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Okay, I received a nice stainless steel saute pan for Christmas and in looking around online there are people that say I need to season it. Most of the techniques I've seen involve oil and salt and cooking that for a bit and then wiping it out. Is this necessary? Do I need to do it every time I use the pan? Are there other techniques that you folks use? I had never heard of this for stainless steel, but I want to make sure I'm taking care of the pan correctly.


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up vote 11 down vote accepted

I've never heard of doing anything other than giving it a good cleaning, as you would with any new item before first use.

I've only heard of seasoning used for cast iron and carbon steel, not for stainless steel. Looking online, I did find instructions for seasoning stainless steel, but I'd be inclined to look at the paperwork that came with the pan -- if the manufacturer recommends doing something, follow their instructions. If they don't, just give it a good wash.

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Yeah, that's all I've done so far. And the paperwork that came with the pan just says the same thing: wash with soap and warm water before the first use. – Dante617 Dec 26 '10 at 16:55
Same here. No need to do anything special with stainless steel. Happy Sauté! – BaffledCook Dec 26 '10 at 19:15

Seasoning the pan will make it less likely to stick, but will also give it a brownish tinge, so it won't be "shiny and new" looking. And if you ever scrub it with steel wool, you'll have to do it all over again.

Seasoning the pan basically creates a surface of oil that has been baked on so that your food is on that rather than directly touching the metal, so less sticking. It is brownish on stainless (I have a whole bunch of pans that look like that, which annoys the wife, but since I do the cooking, she lets it go) and is unnoticeable (other than the deeper black) on cast iron. Because of the porous nature of cast iron, seasoning is absolutely essential if you don't want sticking...or rusting. Stainless has no rust issue and the metal, although it has surface texture, is not as open as cast iron, so the seasoning is optional.

If you use enough oil when you cook and get the oil hot first, you will not experience sticking problems with an unseasoned stainless pan, but if you are trying to do low fat cooking on a barely oiled pan, proteins, in particular, will tend to stick.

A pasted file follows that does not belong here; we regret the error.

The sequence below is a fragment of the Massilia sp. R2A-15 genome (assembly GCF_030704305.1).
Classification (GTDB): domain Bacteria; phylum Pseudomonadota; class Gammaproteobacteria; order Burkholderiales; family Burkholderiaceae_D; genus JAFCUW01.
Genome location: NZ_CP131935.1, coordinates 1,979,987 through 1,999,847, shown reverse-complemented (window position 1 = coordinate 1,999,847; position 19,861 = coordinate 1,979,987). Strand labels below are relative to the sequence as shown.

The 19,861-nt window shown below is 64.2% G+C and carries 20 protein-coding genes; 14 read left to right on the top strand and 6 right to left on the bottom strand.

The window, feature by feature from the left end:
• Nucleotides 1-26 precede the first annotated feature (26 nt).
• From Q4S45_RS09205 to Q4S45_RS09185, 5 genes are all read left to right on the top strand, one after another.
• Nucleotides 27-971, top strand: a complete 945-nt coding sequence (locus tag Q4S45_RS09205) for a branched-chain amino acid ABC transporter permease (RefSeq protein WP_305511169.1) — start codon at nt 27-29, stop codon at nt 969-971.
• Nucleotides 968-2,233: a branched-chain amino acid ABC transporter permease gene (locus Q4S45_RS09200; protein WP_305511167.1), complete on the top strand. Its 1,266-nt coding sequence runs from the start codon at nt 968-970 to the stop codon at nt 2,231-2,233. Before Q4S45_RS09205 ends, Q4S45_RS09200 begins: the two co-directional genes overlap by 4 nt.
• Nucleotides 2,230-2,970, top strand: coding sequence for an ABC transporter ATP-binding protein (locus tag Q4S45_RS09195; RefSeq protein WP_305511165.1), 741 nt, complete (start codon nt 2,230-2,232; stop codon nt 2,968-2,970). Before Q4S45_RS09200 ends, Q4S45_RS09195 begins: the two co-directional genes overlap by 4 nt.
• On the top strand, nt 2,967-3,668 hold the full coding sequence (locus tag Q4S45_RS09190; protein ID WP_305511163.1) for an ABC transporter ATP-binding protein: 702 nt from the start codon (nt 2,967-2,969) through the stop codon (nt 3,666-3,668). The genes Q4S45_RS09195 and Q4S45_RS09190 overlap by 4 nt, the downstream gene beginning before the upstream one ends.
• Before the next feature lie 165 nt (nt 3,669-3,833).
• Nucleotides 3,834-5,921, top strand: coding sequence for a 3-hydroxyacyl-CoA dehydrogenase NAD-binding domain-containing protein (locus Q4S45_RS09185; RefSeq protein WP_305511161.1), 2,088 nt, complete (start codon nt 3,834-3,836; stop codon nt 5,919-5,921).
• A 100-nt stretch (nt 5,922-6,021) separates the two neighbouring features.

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NO! You never season stainless steel. Seasoning is the result of carbon "binding" with a cast iron surface creating a natural non stick layer. The chrome in the stainless steel keeps that process from happening properly and/or evenly, which is likely to leave you with a badly stained and sticky pan.

You keep stainless clean and shiny.

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Actually seasoning SS pans is very common in the professional culinary world. Keep in mind you would need to re-season each ti e you wash the pan. Most of us typically wipe them clean much like you do with a cast iron pan. To season SS pans you cover the bottom with salt, add oil and heat until it just begins to smoke on medium high heat. Allow it to cool and then wipe the pan, crushing the salt with paper towels. Then discard the salt and oil and wipe with another paper towel. You can cook eggs, pancakes, etc without sticking. I prefer SS over Teflon all day long. Theres the secret, enjoy cooking with your SS pan.

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No, don't season stainless steel unless the manufacturer recommends it. Read the accepted answer here: Why does my food turn out poorly using an All-Clad Stainless-Steel Fry Pan?. That's how to best to use and treat a "nice stainless steel pan". Also from that same thread, s_hewitt shares a great video on temperature testing. Getting your pan to the proper temperature before you add oil or food is the key to food not sticking to stainless steel.

One more important point about caring for your pan: Please, never run it under water or put it in water while it is still hot. That is how even very good pans get warped. You can and should deglaze your pan while it is still hot by adding liquid and scraping up the tasty bits, that's the start of a great pan sauce and the bonus of a cleaner pan, but absolutely don't rinse or wash your pan until it's cool enough to touch.

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There are some uses for seasoning a stainless steel pan to give it an inherit non-stick property. However just to note, most people just use teflon.

EG: If you want to cook scrambled eggs with stainless steel, you will need to season the pan. Else all the stirring will cause the proteins to bypass the oil (it was resting on this) and to touch the bare metal.

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